How Will Apple Respond to Windows 7?
NEWS ANALYSIS: Microsoft is planning its Windows 7 launch for the end of the year. The enterprise is getting excited to finally enter the next generation of Windows. Both vendors and consumers are hoping for the best. But it's Apple that needs to be worried.Microsoft's Windows 7 is slated for a late 2009 release. Pundits are gearing up to chime in on its possibility of success. Consumers are anxiously awaiting the opportunity to finally get their hands on the operating system. Companies are wondering if it will be better than Vista.
And Apple - the cool, consumer-friendly Apple - is preparing an operating system of its own, Snow Leopard, that, it contends, will best any operating system it has ever released. In the meantime, it has made little mention of a possible dilemma the company might have: Windows 7. Will it be good? Will consumers like it? Most importantly, will it boast features that make Mac OS X look dated?
Since Microsoft has said that its most recent Windows 7 release, Release Candidate 1, is close to the final version of Windows 7, I think we can answer those questions now. Yes, it will be good. Yes, consumers will like it. And yes, it will boast features that make Apple's operating system look dated.
And Apple will be forced to respond.
The Windows 7 taskbar makes Mac OS X's Dock less appealing.
It boasts both open and closed applications, similar to Mac OS X's Dock. But when you hover your mouse over the open application icons, you'll find a thumbnail of every open instance of the application. Whenever you move your mouse over an individual thumbnail, it will be brought to the front and fit to your screen. Opening the right window takes much less time in Windows 7 than in Mac OS X. Spaces, Mac OS X's multidesktop tool that aims at keeping you organized and getting you to the desired application sooner, can't compare on any level with Windows 7's taskbar. Windows 7 (finally) provides a much nicer experience when it comes to opening and organizing applications. The onus is back on Apple to improve it.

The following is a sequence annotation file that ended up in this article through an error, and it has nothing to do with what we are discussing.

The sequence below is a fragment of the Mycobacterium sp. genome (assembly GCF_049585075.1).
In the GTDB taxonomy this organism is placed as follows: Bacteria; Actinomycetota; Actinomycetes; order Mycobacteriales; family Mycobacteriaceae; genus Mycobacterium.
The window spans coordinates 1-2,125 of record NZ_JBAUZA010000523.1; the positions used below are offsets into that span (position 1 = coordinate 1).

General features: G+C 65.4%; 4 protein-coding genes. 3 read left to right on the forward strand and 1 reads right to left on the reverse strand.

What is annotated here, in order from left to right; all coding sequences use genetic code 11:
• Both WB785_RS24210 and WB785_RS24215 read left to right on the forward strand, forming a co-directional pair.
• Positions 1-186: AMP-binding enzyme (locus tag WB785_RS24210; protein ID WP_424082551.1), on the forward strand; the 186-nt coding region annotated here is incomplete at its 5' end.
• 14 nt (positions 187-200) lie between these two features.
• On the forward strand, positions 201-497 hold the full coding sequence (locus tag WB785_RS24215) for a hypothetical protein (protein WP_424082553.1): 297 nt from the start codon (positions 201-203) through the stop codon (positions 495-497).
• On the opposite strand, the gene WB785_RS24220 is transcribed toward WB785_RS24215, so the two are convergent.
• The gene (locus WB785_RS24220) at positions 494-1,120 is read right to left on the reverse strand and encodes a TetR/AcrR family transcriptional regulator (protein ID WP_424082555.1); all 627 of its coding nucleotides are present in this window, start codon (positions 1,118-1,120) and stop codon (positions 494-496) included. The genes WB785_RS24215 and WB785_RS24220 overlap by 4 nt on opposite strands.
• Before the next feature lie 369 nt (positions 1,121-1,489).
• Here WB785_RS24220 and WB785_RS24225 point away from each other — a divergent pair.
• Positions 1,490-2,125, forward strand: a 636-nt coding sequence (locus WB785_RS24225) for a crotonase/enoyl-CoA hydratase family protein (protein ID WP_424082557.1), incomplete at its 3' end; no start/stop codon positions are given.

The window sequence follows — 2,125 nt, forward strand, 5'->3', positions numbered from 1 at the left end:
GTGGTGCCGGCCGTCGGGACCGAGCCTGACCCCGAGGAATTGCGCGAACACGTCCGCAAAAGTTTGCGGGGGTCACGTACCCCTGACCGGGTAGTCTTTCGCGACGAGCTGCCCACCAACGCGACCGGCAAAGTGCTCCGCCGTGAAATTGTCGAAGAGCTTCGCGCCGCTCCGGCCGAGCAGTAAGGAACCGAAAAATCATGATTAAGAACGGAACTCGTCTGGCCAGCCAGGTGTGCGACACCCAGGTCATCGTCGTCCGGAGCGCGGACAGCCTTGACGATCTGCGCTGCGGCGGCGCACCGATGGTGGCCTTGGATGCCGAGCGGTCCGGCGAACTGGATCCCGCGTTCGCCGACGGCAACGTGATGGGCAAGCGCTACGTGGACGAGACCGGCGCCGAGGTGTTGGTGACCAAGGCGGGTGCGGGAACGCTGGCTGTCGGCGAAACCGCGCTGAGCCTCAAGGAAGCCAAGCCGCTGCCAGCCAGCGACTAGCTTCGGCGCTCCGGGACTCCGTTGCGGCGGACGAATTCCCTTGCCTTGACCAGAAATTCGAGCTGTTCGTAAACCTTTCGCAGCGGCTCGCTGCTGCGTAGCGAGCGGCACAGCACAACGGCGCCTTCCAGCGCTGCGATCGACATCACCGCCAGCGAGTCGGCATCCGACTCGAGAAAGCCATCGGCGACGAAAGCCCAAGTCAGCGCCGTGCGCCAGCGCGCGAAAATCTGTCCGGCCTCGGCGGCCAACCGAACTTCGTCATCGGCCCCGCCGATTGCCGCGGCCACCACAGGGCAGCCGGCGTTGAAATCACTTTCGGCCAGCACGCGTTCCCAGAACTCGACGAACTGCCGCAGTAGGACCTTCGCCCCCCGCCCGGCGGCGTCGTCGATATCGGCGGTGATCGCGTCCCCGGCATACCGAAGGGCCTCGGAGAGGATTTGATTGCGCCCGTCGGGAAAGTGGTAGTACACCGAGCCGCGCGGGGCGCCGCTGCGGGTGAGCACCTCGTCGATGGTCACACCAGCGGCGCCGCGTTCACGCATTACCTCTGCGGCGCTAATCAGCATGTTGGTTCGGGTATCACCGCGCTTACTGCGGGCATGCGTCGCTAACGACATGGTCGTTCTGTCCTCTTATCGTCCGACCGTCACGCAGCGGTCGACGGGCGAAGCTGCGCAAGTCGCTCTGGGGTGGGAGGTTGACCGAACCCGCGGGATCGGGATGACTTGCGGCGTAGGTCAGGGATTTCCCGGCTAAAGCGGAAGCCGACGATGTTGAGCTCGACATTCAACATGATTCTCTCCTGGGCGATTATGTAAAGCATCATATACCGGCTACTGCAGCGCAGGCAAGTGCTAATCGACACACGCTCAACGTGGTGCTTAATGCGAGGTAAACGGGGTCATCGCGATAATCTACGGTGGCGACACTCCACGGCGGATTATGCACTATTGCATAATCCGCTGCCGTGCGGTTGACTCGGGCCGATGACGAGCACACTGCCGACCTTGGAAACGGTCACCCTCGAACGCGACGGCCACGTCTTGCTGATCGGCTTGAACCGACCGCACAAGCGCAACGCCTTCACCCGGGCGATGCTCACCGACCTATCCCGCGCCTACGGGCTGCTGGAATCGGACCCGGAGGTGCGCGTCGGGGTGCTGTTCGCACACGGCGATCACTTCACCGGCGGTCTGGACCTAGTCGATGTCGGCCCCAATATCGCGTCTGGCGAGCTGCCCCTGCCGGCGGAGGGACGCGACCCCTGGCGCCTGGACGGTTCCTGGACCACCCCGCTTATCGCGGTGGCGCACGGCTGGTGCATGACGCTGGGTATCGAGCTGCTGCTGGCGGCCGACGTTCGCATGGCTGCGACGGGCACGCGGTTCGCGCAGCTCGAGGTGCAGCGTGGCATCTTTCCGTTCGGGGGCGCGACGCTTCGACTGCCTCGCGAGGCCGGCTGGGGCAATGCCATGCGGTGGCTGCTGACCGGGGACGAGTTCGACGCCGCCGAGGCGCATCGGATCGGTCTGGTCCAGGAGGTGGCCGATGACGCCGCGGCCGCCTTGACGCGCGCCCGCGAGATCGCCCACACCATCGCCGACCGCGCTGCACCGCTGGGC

The software conundrum
Whenever we consider the Windows and Mac OS X ecosystems, we need to look at software. Before Vista was made available, there weren't many issues affecting the Windows ecosystem. Companies had the software they wanted, since there were no compatibility issues. All that changed when Vista was released. IT managers were wondering when their broken applications would be updated to work with the OS. Developers were scrambling to find solutions to the incompatibility issue. And Microsoft kept promising results.
It turned many companies off to Vista, and it ensured that either XP or other solutions, including Mac OS X, would be deployed. It gave Apple an upper-hand. Worse, it made Microsoft look bad and created a scenario with Vista that turned into less-than-stellar public opinion over the software.
But Windows 7 is different. It has an XP mode, which will allow any company to run apps that might not work in Windows 7 on a virtual Windows XP install. That means that deploying Windows 7 won't be a problem for companies that are in desperate need of a company-wide deployment. And it ensures that Windows 7 won't leave companies relying on mission-critical software out in the cold.
For Apple, it means yet another missed opportunity. If Microsoft released another operating system with compatibility issues, Apple's move to the enterprise market could be swifter, since companies would be searching for alternatives to XP. In the meantime, developers would be ostracized as yet another Windows operating system broke their software. But since that issue has been resolved, Apple doesn't have that advantage.